Thanks to Jason for scoring me a ticket to the sold-out preview showing of RiP: A Remix Manifesto, the long-awaited release from Brett Gaylor, germinating and mutating for some time over at http://www.opensourcecinema.org/. It was a fun and stimulating night out.
For somebody familiar with the works of Lessig, Doctorow, Negativland, et al there isn’t a whole lot new in terms of argument. But as Gaylor noted in a post-screening Q&A session conducted over Skype, this is an issue that has only begun to gain traction as a legitimate social issue outside a narrow sliver of online fanatics. And in that sense, I hope this film is seen by millions: it’s smart, snappy, fun and compelling stuff… And a treat to have some consideration of Canadian concerns in the mix — kudos to the National Film Board, I consider this an exemplary use of my tax dollars (as is their nifty new online screening room). I fervently hope it makes its way to screenings in countless classrooms in the months ahead.
Other than the “I blinked and almost missed it” cameo by Alec Couros (I still think Dimitrious Karamalegos is courosa’s strongest performance), the movie is at its frenetic best framing the issues around the DJ Gregg Gillis, AKA Girl Talk. The live footage in the film is simply off-the-hook nuts. It’s almost impossibly wild to think that a geek with a laptop can stir this vibe up. (As an aside, I first came across Girl Talk via some blog posts from his bemused road manager — here and here — “staff acting like they didn’t know they were gonna have a show in a 1000 capacity venue where 900 people were going to try to get onstage.”) I can’t resist sharing some more footage from the most recent GT tour:
Remember, this is fundamentally, as the name of GT’s record label suggests, Illegal Art. A particularly stirring concert sequence in RiP is cut off prematurely because it would expose the filmmaker to considerable legal liability. (Lessig asks Gaylor at one point, “you don’t own a house, do you?”)… The film estimates that a typical GT track would cost $4.5 million to be legally cleared given the prevailing fees. One of the most affecting scenes in the film shows Gillis coming down in the desert after a triumphant show at Coachella, expressing his simple heartfelt desire to just keep things rolling, to keep making people happy, knowing that at any moment a police raid or a lawsuit could bring the party to an immediate halt.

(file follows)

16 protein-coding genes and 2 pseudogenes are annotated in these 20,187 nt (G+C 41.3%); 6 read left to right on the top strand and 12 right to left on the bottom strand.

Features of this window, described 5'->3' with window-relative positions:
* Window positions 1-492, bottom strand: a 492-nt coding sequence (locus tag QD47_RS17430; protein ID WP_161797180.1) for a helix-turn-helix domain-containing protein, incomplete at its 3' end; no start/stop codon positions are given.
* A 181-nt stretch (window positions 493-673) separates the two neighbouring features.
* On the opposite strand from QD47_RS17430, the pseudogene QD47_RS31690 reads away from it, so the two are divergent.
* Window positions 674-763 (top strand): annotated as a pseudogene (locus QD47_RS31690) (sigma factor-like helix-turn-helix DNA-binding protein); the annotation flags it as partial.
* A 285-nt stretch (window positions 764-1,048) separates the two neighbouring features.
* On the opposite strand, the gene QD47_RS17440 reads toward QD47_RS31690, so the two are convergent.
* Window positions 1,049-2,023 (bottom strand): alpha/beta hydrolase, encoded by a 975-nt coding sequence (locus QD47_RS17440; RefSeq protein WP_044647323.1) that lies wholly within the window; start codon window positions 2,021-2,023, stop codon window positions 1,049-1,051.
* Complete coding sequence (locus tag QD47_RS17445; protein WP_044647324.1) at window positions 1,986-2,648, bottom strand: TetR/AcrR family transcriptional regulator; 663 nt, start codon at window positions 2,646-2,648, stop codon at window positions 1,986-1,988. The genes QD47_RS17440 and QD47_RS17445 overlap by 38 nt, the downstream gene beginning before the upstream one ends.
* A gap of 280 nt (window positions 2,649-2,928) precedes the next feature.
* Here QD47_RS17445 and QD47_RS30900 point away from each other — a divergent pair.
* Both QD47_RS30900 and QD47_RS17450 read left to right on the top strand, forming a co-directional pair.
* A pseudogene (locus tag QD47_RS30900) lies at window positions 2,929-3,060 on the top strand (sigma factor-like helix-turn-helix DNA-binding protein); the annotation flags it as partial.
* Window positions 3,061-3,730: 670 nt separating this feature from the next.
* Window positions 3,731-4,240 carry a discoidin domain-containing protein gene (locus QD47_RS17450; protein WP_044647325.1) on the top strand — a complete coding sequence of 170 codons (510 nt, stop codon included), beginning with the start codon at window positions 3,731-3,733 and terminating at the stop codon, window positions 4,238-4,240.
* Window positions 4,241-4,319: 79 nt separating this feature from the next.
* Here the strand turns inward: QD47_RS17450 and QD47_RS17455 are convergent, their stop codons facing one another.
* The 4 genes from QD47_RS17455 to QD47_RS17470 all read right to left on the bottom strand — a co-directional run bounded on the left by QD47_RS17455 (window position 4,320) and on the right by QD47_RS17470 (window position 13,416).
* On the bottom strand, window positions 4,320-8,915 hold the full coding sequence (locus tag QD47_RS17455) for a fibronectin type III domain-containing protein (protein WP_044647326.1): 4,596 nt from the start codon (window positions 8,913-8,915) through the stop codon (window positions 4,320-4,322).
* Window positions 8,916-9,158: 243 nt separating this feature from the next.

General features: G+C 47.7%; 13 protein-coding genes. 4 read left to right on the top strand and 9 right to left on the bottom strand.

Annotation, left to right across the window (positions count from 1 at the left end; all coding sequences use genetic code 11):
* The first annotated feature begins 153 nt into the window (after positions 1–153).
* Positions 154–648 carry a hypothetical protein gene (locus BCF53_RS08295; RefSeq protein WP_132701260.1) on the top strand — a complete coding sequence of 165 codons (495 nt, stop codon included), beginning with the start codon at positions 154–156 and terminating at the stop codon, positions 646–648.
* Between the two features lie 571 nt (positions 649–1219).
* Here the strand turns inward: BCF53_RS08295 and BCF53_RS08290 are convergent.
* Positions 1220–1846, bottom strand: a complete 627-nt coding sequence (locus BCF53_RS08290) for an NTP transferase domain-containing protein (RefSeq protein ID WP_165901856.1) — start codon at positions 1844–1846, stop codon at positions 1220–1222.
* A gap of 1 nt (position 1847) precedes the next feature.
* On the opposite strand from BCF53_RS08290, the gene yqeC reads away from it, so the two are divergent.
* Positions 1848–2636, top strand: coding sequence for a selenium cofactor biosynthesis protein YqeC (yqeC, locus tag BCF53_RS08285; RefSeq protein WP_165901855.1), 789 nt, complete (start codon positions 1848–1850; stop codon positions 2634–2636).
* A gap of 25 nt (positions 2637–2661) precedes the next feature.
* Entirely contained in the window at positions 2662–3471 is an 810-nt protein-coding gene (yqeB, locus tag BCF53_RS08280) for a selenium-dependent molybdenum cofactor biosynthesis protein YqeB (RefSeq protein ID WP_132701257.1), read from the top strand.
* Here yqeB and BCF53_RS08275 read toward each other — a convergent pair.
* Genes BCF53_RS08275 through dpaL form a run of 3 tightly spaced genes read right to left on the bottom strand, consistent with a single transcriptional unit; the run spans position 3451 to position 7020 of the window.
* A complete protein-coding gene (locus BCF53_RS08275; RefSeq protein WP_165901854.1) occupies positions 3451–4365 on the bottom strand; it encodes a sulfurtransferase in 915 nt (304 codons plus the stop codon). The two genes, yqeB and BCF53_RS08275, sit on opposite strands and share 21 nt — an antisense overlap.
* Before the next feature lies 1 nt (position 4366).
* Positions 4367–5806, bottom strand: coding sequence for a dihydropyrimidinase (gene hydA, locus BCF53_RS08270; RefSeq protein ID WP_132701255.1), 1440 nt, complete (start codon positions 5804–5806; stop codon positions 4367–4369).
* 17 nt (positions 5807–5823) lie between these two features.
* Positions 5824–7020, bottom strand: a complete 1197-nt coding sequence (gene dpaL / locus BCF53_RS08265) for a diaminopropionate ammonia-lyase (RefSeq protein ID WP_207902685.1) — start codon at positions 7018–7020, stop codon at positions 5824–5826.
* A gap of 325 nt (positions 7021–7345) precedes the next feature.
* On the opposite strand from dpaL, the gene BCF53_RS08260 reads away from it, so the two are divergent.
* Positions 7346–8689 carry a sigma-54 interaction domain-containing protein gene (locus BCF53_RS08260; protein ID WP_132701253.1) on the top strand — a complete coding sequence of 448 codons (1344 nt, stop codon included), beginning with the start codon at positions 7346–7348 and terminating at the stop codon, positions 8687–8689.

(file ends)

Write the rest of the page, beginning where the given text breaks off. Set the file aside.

Two other scenes with Gillis stand out for me. One is a sequence in which he takes a snippet from Elvis Costello’s “Radio, Radio”, and effortlessly bends and tweaks the song on his laptop into something that sounds nothing like the original but instead is unmistakably like Girl Talk. (Having an admitted computer-illiterate patent officer watching the process in a state of absolute wonder is an hilarious touch.) The other covers Gillis’ former day job as a biomedical engineer, in which he argues that broad and ungrounded patents are slowing research and undoubtedly costing lives. I realized watching the sequence how even when obsessing about the subject as I have in recent years it’s all too easy to lose sight of the moral urgency involved with opening up access to knowledge. This is no mere academic discussion, it really is a matter of survival.
There are also some fantastic scenes in Brazil. Before seeing the film, I was aware of the work of Gilberto Gil, and the national embrace of open source, the pioneering process of participatory budgeting, but watching kids in a classroom learning to scratch records and rap reinforced my desire to learn more about what’s going down there these days. As Lawrence Lessig has argued, it’s clear those of us in North America can learn a great deal by looking southward.